Fear is a tricky thing. In many ways, it’s meant to protect us: it’s a mental shield to keep us from doing things that are physically dangerous or emotionally risky. Fear keeps our feet firmly on the ground, our words safely in our minds, our selves squarely where we should be (instead of where we wish we could be). I’m often asked if I get scared: afraid of the big things like traveling myself in a new country or moving alone to a new city, but also nervous about the little things like going to a new gym class by myself or trying a new food. The short answer is: of course. But I’ve also found that the mind is a muscle and fear is a weakness.
This past weekend in yoga teacher training, we focused on inversions: headstands, handstands, forearm stands. Honestly, I was terrified: I’ve only started inverting in the past year, and I’m still not incredibly strong or confident when I’m upside down–especially amidst a room of strong, agile yogis. But somehow, not only did I survive–albeit with sore shoulders–but I came out feeling lighter, more poised and more confident in my practice. I didn’t nail every pose, but I dared to try–and sometimes, I succeeded (even when I thought it was impossible). That quote about doing something every day that scares you: it’s stuck around this long because the thrill of daring to do the thing that scares you is often fulfilling enough in itself.
What’s the worst that can happen?
When it comes to headstands: a lot. You can do serious damage to your neck and your spinal cord if you don’t have the proper placement or weight distribution. But in traveling and life, we often overestimate the risks or worry about the things we can’t control. We expend all of our energy worrying about the plane arriving on time or getting lost in a new city, but there’s little we can do to make the plane move faster and often the best things are discovered accidentally.
When I moved to France and Australia, a lot of my friends and family were blown away: why would I risk leaving a good job with no promise of finding another when I came back? Why was I building this giant hole in my resume and my bank account? How I would ever find someone to settle down with if I was constantly running away? But my mom always told me that there are jobs for good people, and that you can always make more money. And I always figured that my worst case scenario would be failing or running out of money, and if that happened: I could always beg a loan off my parents and get on the next plane home with my tail between my legs. It wouldn’t be glorious, but hey: real life, it’s not the end of the world.
Once it’s done, it’s done.
One of the components of yoga teacher training involves memorizing and leading Sanskrit chants. It’s tough in a lot of ways: there are syllables and vowel combinations that we just don’t use in English, you have to establish a sense of musicality and rhythm and then you have to get over the fear of leading a chant out loud in front of a group. It’s terrifying. But the other day, I volunteered (confession: accidentally) to lead the most difficult one. And somehow, I managed. It happened. And then it was done.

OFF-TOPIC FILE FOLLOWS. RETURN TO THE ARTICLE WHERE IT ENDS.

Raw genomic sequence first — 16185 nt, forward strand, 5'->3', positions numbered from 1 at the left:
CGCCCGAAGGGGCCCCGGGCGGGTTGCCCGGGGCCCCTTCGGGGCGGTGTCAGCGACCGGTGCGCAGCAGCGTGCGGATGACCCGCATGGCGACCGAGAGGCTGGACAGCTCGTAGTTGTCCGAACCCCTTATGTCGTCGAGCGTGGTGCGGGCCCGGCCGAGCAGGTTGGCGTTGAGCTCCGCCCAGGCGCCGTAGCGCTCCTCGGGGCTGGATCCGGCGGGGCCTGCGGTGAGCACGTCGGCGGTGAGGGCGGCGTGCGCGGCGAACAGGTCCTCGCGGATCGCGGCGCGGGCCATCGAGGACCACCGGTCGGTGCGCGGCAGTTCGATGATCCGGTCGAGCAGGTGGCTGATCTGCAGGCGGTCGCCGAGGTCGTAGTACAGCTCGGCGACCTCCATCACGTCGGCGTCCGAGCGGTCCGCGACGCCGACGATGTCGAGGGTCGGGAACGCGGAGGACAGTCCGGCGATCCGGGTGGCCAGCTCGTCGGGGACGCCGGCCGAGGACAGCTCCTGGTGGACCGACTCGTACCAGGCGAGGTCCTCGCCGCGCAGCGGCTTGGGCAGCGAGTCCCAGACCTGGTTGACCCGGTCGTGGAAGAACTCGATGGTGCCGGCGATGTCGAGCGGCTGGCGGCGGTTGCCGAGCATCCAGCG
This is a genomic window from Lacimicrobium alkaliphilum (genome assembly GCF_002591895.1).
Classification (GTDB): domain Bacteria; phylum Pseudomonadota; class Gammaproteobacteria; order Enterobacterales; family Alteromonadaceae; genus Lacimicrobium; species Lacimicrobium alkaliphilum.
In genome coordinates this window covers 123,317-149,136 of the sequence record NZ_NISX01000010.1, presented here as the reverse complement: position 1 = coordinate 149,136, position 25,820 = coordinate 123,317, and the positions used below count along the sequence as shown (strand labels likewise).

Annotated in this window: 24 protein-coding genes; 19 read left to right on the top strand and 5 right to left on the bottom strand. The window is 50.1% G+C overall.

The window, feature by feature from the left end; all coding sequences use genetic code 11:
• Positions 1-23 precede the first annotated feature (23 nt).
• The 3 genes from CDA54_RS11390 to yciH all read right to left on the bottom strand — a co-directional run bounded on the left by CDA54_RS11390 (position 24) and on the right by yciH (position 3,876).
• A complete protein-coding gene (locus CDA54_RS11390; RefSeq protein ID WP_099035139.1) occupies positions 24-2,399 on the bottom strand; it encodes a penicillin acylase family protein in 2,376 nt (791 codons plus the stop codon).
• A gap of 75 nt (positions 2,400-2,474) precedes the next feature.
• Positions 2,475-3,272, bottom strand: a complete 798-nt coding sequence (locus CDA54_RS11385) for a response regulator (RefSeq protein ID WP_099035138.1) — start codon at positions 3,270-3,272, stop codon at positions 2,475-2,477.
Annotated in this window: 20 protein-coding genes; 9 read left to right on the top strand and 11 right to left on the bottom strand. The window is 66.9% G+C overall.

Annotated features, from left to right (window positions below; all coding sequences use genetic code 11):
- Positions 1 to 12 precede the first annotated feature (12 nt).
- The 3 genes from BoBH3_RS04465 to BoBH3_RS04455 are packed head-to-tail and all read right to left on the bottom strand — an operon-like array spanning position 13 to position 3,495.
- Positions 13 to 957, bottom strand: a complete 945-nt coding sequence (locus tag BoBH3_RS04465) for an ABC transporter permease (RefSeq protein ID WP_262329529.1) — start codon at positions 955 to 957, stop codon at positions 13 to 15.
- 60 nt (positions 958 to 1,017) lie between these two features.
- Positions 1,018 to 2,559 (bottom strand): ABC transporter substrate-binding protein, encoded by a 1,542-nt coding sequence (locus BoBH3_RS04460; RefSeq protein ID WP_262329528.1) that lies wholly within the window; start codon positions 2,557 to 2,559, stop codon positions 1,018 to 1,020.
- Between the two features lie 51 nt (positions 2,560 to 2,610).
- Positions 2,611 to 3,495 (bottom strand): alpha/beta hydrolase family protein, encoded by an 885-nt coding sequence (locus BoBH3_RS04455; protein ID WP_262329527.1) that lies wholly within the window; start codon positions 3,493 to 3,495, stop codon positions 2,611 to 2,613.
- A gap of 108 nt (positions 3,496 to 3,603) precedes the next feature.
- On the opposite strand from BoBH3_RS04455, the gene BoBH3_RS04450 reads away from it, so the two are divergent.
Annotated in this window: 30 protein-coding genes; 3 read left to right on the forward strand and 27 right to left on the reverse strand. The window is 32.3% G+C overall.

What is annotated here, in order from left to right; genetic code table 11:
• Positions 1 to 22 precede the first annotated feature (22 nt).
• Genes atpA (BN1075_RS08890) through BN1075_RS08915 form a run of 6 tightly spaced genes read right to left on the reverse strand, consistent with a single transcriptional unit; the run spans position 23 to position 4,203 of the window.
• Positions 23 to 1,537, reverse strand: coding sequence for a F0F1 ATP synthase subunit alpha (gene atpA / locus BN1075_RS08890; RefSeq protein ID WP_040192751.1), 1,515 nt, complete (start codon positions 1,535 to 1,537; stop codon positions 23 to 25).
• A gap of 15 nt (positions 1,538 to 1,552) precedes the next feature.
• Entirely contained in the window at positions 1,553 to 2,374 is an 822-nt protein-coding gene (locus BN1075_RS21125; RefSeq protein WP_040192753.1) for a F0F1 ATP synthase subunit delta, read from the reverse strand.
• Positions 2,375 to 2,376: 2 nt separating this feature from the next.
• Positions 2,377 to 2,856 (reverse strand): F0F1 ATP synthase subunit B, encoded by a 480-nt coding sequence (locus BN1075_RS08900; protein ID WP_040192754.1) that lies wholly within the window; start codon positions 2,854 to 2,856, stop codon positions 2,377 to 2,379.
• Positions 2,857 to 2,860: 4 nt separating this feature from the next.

So often, we spend our time worrying and anticipating and spending a much of needless energy–and then it happens, and it’s done. When I went skydiving over Mission Beach, a friend told me to smile: that so many people spend the whole time feeling nervous and looking miserable (and having it all caught on film), only to end up having a fabulous time. You might as well look like you’re having a good time, the whole time–because you might as well have good memories once it’s done.
Everyone else feels the same way—at one time or another.
In my freshman dorm, there was a banner that proclaimed that everyone was too busy worrying about themselves to worry about you. That’s always stuck with me: most people are too wrapped up in themselves to notice you. I always worry about wearing the same thing a few times in a week and having a coworker notice—until I realize that I pretty much NEVER remember what my coworker wore the day before.
Whether it’s travel or yoga, everyone’s been scared at one point. Everyone’s a beginner at one point. Everyone has a fear point, something that scares them whether it’s rational or not—and everyone has gotten over something that’s scared them. It’s just the nature of life. But you can dare to go much further if you can take away some of that stigma imposed by yourself, that personal ego that stops you.
This is just a mental block.
For a long time, I never extended up into headstand because I told myself that my core wasn’t strong enough. Until I thought that if my core was strong enough to do full plank and roll-ups and sit-ups: why wouldn’t it be strong enough for headstand? I realized that I was just scared of going upside down; it had nothing to do with my strength.
It’s easy to be scared of things. Fear keeps us very squarely where we think we “should be”: it keeps us from chasing our dreams, from going after the things we want most because we don’t believe we deserve them.
The hard part is realizing that most of what keeps us from pursuing greater things is fear. It’s scary to get rid of the excuses, to accept that we have the control to do whatever we want to do—whether it’s a headstand or a one-way plane ticket to paradise.
How do you get past the things that scare you?